The tragic and fascinating history of the Oxford English Dictionary. How an insane American and a British philologist ended up working together creati...moreThe tragic and fascinating history of the Oxford English Dictionary. How an insane American and a British philologist ended up working together creating the dictionary.(less)
A friend, while discussing National Moth Week with me, remembered and recommended this book. The information about moths in the book is a wonderful me...moreA friend, while discussing National Moth Week with me, remembered and recommended this book. The information about moths in the book is a wonderful metaphor for the main character, Elnora, and the novel gives a clear description of the practices of naturalists in the early 20th century, but it is not why you should read this book.
This is a combination of "Little Women" and "Anne of Green Gables": a nostalgic look at life in the last century, with its clear social rules, that triggers a longing within you to be a neighbor and friend of the central characters. I am sure that the world has been simplified in "A Girl of the Limberlost," but it does not matter. I was engrossed and involved with the cares, choices and problems of the people. The ending was not satisfactory for me. It was a happy ending, but came too soon. I would gladly have read the entire life history of Elnora and still have wished for more. I do recognize that this book will most likely be considered a girls' book. I give you no apologies for that. The women are strong and morally upright.
I have now purchased all of Stratton-Porter's books that are available for Kindle. I chose facsimiles of the original editions. There is a free Kindle edition of "A Girl of the Limberlost." There is also a 99¢ edition that has all of the available Stratton-Porter books. Go to amazon.com now and start clicking.(less)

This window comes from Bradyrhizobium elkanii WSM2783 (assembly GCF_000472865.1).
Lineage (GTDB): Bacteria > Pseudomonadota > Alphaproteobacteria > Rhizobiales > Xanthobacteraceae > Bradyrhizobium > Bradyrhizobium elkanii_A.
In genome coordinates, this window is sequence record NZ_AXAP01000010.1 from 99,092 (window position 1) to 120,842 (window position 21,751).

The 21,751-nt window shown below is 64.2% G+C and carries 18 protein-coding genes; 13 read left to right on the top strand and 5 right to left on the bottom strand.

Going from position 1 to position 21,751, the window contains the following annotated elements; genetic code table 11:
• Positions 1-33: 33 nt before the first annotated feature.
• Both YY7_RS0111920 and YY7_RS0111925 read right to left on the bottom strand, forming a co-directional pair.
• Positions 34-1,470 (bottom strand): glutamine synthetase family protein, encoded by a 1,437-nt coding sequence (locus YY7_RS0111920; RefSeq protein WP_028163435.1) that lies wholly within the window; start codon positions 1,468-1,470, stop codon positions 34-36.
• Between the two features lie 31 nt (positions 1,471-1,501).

I am not usually a fan of books with talking animals (I've never read Watership Down). However, the theme that I saw unfolding in The Starling God com...moreI am not usually a fan of books with talking animals (I've never read Watership Down). However, the theme that I saw unfolding in The Starling God compelled me to continue reading.
The Starling God is a fable and it tells of the evolution of Christian thought. There are birds who blindly believe in the theology of the birds, birds who quietly question the belief of damnation and divine punishment for their sins, and even birds who anticipate the coming of the Messiah. This Messiah does come — in the form of a special starling, SL'an. This young starling is trained by doves before being handed over to the starling flock for training from SL'an's own kind. SL'an is observant and questioning, and even questions his own role as the Starling God. After a coming of age quest, SL'an realizes he is not a Messiah. He is a bird with the ability to show other birds a more fulfilling way of life; a better way to view the world about them. In effect, SL'an gave birds a new paradigm for a world in which good creatures may do bad things.
There are very obvious parallels to the life of Christ here. But there came a time in the book when I thought that Sousa had lost this ancient narrative and was striking out on her own, in a different direction. The story stopped following the ancient tale of the life of Christ. I was not sure what Sousa's point was going to be. Was this going to be an atheist or an anti-Christian (both very popular points of view lately) polemic? My curiosity is why I continued to read.